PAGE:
Please teach sex ed in schools so that teens can tell Steve Doocy to shut up about birth control

Knowledge is power! Teaching kids about contraception means they can tune out airheads spouting misinformation

Published July 8, 2014 8:09PM (EDT)

Steve Doocy              (Fox News)
Steve Doocy (Fox News)

There are so many good reasons to teach comprehensive sex education in schools. For one thing, it helps people make informed choices about their sex lives, and informed choices tend to be good choices. And talking about sex in a conversational but medically accurate way also helps young people feel more comfortable talking about sex with their families and partners. It's also better at reducing rates of unintended pregnancy and sexually transmitted diseases among teens than abstinence-only programs. But a benefit of sex education that we rarely discuss is how it will empower teens (and the adults they grow up to become) to tell Fox News' Steve Doocy and other mush brains just like him to pipe down when they start in on medically inaccurate garbage tangents about birth control.

Tuesday morning on "Fox & Friends," Steve Doocy explained that he believed the "Hobby Lobby thing had nothing to do with banning birth control pills or anything like that," and that it "simply allowed employers who didn’t want to pay for drugs that end lives to not have to pay for them."

While lots of young people don't watch Fox News, some of their parents do. And this is where sex education comes in. Let's just say that a hypothetical 15-year-old is hypothetically eating cereal while their mom is hypothetically watching "Fox & Friends." Now let's also say this hypothetical teen lives in one of the handful of states that actually require schools to teach medically accurate information about sex, birth control and basic reproductive anatomy.

Then, that teen could say this to her mom who is watching Steve Doocy spout misinformation on "Fox & Friends":

Hey, Mom, what Steve Doocy is saying right now is wrong! Totally wrong! I learned about these methods of contraception in school, and they are not the same thing as abortion-inducing drugs. I learned about those, too. The only method of contraception he's talking about that can act after fertilization is the copper IUD, but that's only when it's used as a form of emergency contraception, which is totally different than using it as a form of long-term birth control. Otherwise, every method of contraception he's talking about actually acts to prevent fertilization. So even if Hobby Lobby believes that a fertilized egg is a life, its objection to these methods of contraception doesn't even meet that minimum standard, except in cases when the copper IUD is used as emergency contraception, which is rare because of current cost barriers to access!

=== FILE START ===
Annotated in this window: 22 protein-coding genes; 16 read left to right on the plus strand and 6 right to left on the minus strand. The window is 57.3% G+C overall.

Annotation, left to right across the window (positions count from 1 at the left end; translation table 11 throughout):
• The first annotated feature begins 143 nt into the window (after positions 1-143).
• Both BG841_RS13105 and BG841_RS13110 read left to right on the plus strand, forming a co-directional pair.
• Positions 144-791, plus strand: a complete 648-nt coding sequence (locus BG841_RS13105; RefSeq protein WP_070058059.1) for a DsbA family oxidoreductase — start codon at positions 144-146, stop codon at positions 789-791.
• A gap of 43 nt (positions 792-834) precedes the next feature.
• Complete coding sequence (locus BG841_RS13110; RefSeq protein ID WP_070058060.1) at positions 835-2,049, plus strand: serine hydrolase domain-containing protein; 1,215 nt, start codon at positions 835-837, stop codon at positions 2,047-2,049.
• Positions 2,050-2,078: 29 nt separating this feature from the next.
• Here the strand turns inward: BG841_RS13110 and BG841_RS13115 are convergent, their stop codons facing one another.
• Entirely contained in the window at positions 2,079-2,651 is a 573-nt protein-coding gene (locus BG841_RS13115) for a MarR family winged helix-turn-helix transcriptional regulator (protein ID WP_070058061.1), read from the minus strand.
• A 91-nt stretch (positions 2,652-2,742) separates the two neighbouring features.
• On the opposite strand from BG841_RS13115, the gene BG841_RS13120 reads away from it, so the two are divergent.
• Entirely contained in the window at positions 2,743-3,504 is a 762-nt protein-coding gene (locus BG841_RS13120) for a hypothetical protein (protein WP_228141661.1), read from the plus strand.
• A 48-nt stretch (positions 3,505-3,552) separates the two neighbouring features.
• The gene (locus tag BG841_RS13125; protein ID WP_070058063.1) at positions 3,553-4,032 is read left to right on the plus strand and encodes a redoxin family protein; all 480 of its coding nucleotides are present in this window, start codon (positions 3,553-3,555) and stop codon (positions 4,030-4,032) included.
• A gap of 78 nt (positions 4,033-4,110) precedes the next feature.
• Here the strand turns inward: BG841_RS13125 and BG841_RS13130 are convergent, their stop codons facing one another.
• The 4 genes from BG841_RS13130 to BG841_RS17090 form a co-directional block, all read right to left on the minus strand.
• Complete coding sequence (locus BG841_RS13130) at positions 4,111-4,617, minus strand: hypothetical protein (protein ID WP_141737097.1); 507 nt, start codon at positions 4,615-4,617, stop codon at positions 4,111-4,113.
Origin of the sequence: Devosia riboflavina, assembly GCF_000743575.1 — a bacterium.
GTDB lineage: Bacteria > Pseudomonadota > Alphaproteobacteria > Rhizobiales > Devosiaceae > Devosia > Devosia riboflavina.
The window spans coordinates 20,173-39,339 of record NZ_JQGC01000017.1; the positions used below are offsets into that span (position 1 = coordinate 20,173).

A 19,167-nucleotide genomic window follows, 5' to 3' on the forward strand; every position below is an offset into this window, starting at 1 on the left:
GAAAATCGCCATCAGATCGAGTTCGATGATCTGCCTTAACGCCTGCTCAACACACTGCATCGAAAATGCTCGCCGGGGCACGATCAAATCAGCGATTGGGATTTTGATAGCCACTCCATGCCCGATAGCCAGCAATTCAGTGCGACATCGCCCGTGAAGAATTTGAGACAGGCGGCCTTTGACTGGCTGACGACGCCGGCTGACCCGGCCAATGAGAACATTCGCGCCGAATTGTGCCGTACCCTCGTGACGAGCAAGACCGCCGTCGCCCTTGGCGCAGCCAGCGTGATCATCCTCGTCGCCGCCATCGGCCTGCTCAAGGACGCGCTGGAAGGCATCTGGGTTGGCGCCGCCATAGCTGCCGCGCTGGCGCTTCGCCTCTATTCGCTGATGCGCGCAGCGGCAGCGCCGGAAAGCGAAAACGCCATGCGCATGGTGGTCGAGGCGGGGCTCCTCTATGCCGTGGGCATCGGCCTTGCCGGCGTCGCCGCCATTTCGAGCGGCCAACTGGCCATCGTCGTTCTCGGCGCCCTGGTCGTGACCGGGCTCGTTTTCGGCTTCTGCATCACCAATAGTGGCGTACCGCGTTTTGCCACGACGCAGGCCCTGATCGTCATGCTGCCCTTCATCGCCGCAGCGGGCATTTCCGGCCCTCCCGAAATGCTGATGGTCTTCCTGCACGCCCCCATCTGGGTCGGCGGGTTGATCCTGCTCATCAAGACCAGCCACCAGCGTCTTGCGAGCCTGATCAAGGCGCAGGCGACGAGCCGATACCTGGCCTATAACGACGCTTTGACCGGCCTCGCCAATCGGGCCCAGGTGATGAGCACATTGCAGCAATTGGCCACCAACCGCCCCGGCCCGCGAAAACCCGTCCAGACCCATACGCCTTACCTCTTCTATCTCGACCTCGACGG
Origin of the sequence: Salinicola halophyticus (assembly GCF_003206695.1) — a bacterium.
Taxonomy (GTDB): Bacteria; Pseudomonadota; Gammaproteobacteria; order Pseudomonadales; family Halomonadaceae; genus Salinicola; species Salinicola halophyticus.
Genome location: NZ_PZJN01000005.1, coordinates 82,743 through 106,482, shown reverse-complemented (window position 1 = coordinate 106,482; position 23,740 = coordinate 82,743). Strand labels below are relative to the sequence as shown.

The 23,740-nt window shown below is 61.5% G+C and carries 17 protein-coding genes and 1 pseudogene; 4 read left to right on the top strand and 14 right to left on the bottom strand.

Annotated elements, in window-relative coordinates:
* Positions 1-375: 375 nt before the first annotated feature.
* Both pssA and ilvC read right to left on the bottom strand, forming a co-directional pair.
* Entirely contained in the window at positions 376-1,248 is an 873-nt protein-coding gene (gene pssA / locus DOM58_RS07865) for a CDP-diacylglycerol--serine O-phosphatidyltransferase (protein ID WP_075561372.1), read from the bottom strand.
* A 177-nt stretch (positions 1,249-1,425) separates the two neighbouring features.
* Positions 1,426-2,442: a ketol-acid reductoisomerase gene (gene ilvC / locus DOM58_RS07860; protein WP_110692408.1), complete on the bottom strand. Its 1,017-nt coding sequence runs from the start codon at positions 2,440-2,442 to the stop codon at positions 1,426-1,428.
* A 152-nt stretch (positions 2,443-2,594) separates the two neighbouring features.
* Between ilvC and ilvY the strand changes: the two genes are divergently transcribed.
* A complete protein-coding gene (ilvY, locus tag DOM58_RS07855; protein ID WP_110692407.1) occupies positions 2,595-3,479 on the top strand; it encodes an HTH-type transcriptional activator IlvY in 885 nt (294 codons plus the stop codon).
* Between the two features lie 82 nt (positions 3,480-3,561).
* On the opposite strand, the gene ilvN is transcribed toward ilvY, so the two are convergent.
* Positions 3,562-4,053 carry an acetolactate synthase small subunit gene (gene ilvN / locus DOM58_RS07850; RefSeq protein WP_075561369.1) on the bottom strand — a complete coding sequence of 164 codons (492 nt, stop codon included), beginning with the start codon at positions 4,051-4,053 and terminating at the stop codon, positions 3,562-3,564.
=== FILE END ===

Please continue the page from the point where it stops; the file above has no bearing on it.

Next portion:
Then that teen could say something like, "Now can you please change the channel and never talk to me again so I can just sext my friends and read John Green and play the knockout game in peace?"

Only 22 states and the District of Columbia require that public schools teach sex education, and among that number, only 19 have laws ensuring that what’s being taught meets the minimum requirement of being medically or factually accurate. A recent survey among teenagers reveals that 41 percent know little or nothing about how condoms work, and a staggering 75 percent have almost no understanding of birth control.

It's frustrating to watch the same talking heads air the same misinformation over and over again on the news, but it's more frustrating (and frankly kind of scary) to realize that millions of young people in this country can't tell the difference because they don't know how birth control works.

Here's the video of Steve Doocy being very wrong about birth control:

By Katie McDonough

Katie McDonough is Salon's politics writer, focusing on gender, sexuality and reproductive justice. Follow her on Twitter @kmcdonovgh or email her at

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